Angels in America

needsalife87's picture

So recently I picked up Angels In America Parts one and two to read not only becuase I am about to perform the Laramie project in about seven weeks, but becuase I am a complete drama fanatic that has two much time on her hands. After finishing the plays and spending much needed time looking over there meanings and values I have decided that these two plays are probably two of the best plays I have ever read. I mean, the characters were awesome and of course the themes were extremely deep. I ended up hating Louis and feeling kind of sorry for Joe. I just want to know what you guys think about the plays if you've read them. I'm dying for input from other people on these becuase as of right now I'm the only person other than like one other who's read them in my drama class.

So, what did you guys think?

linds's picture

hmm.

It's been a while, I read it a couple of years ago, but I remember thinking that on the whole the first half was much more impressive than the second half.

I had an older person -- who was living in NYC and saw it open on Broadway back then -- tell me that I couldn't possibly know what the show meant to "the community" at that time, that it was this incredibly affirming play at exactly the right moment, truly a play "for us". So I guess I regard it as an incredibly important piece of recent history?

~Linds

-----
Special Envoy to Tea-Drinking Nations for The Movement To Free Oompa Loompa Land From The Tyrannical Rule Of The Evil Capitalistic Despot Willy Wonka And Associates

jeff's picture

Yeah

I never got to see it on broadway, but I saw a good regional production last year in SF, just a college doing it, but good actors. would like to see the second part at some point...

But Laramie Project? not a fan...

Jeff

needsalife87's picture

Just curious.......

Why not a fan of The Laramie Project?

jeff's picture

It's just outsider nonsense...

I saw Laramie project in NYC, with the original cast, shortly after it opened, so I not only saw the text, but I saw it with the people who went to Wyoming, interviewed people, blah blah blah.

My problem with the show is that it claims moral high ground because it is art. It lampoons the media circus that descended on the town when, in fact, this group of actors was doing the same exact thing. It is amazing liberal hubris to think that only they told the stories of the people of the real Laramie and not painted it like a big caricature of a redneck, backwater wasteland.

I think the media did a very good job with the coverage. Was it a circus? Yes, but I don't think it was much different for a Laramie resident if PrimeTime Live shoved a camera and mic in your face, or some actor from NYC talked to you on your porch. The difference only existed in the mind of actors from NYC who got on a plane to Wyoming with their moral high ground in place.

I just felt the whole thing was tainted by positioning itself as better and outside of that moment, when they were a part of it. Now, don't get me wrong, i think they got good material and there were some good moments in it. And I am a HUGE fan of gross Indecencies, the play Moises Kaufman did about Oscar Wilde, which was ten times better and is probably being staged ten times less than Laramie Project.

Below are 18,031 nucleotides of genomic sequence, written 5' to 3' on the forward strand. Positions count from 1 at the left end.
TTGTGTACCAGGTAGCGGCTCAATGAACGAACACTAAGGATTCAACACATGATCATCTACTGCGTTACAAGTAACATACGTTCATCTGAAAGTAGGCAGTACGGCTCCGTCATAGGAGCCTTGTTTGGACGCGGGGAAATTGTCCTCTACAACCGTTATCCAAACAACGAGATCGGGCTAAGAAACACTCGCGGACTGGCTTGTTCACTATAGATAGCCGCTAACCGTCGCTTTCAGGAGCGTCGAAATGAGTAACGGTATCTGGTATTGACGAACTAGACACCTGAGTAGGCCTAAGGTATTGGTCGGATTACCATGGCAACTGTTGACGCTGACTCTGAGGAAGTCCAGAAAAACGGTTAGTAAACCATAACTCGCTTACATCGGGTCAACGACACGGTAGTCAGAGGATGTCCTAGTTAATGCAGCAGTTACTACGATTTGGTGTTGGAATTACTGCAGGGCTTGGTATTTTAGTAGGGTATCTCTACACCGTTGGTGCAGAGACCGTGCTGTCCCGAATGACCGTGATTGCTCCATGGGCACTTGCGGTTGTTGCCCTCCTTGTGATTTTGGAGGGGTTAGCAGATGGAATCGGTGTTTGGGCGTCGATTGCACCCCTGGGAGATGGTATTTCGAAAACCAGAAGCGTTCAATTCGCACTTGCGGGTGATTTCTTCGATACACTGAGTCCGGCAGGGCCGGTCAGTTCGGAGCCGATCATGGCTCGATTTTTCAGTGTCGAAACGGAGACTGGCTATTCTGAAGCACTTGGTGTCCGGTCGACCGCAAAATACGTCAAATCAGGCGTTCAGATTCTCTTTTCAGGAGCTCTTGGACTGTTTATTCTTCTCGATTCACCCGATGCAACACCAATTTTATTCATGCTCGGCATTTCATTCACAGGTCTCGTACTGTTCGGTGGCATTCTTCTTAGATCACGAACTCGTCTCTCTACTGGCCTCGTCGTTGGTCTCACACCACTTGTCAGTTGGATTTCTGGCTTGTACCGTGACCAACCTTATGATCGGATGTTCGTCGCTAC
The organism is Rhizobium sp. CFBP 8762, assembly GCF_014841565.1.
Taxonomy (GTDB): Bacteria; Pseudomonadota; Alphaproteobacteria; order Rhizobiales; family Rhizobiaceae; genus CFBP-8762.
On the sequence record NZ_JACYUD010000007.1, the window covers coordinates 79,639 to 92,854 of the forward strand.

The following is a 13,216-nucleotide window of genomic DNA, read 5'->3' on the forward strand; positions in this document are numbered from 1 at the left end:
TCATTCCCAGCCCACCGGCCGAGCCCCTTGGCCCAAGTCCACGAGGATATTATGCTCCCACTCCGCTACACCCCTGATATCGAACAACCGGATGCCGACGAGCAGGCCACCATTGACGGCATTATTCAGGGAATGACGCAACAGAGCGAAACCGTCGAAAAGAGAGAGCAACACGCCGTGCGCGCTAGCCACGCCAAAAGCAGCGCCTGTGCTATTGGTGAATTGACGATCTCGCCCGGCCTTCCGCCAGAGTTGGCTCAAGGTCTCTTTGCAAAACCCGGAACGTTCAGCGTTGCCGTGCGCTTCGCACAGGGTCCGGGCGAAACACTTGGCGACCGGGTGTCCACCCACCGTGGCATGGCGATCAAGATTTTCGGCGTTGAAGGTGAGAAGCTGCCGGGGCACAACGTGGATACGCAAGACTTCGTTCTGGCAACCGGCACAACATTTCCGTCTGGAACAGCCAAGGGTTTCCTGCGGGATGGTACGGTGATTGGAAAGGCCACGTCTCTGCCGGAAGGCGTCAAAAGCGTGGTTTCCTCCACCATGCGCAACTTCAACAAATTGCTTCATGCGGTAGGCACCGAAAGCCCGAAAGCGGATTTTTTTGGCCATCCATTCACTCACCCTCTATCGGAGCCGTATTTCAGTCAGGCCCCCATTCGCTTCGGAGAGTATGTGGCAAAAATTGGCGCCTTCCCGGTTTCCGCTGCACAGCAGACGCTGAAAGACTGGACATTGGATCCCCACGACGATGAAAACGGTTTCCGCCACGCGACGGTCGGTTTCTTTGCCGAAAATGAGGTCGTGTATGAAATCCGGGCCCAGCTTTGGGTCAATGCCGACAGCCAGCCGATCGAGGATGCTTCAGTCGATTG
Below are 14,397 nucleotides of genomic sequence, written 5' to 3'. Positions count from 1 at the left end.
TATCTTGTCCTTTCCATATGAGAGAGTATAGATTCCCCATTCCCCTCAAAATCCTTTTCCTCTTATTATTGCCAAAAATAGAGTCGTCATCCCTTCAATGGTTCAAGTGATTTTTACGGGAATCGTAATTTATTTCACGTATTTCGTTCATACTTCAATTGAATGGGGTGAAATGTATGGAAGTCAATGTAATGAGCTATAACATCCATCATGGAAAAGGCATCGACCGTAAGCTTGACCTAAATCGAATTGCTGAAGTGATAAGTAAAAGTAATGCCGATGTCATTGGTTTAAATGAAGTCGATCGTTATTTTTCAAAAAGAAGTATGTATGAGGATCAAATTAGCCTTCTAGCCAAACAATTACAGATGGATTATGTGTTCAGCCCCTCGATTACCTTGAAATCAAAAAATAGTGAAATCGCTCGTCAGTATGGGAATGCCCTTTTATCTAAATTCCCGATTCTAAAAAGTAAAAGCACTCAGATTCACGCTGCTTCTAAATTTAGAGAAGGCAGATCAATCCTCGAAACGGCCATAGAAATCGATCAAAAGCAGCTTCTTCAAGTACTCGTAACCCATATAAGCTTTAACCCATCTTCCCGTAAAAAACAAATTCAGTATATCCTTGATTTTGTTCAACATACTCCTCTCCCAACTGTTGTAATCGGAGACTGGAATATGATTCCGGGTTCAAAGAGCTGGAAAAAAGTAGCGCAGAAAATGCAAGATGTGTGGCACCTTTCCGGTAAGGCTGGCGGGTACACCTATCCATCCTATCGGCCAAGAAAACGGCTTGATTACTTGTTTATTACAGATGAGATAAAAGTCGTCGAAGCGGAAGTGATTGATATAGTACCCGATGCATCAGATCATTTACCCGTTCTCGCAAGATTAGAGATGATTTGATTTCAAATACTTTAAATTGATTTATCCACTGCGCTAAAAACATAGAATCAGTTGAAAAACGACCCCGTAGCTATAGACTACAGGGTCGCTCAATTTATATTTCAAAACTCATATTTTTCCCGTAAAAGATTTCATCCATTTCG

I think the media could have gotten these stories, and did in many cases, but if you have a 10 minute segment on television, the format doesn't allow for much tangental backstories and everything. So, they have two-plus hours to get into these stories, and that is the freedom you have with a play. It doesn't make them better than film documentarians, or primetime news magazine, or feature stories in national magazine, or anything else. It means, TV people went and edited TV broadcasts from their material, journalists wrote words from transcribed interviews, and when actors go and do the same, they turn it into theater and try to present a more human face on it. With the luxury of it coming out months and months later, no less, because they were the only people there without rigid deadlines. Amazing that they got a more human, polished piece almost a year after it happened, unlike the media whose stuff appeared a day later. I just felt that superiority in the subtext of the whole piece and it tainted it for me.

As for the movie version of LP, i thought it was done well, but using the original cast playing themselves, to me, was a mistake. I think the original cast should have played the Laramie residents, and let the known faces be the actors from NYC. Why make the anonymous residents of Laramie be people I recognize from The Practice and Dawson's Creek, etc., and the people who are playing the liberal actors are all unknowns. I mean, the faces I knew I knew because I know they are actors, so flip it around and you'd have a good movie. I know Camryn Manheim is an actress, and not a resident of Laramie, Wyoming, so why not let her play an actress, and have these unknown actors playing the residents, it would be much easier to buy into that, as far as I was concerned. Just seemed to be the wrong choice to me.

Jeff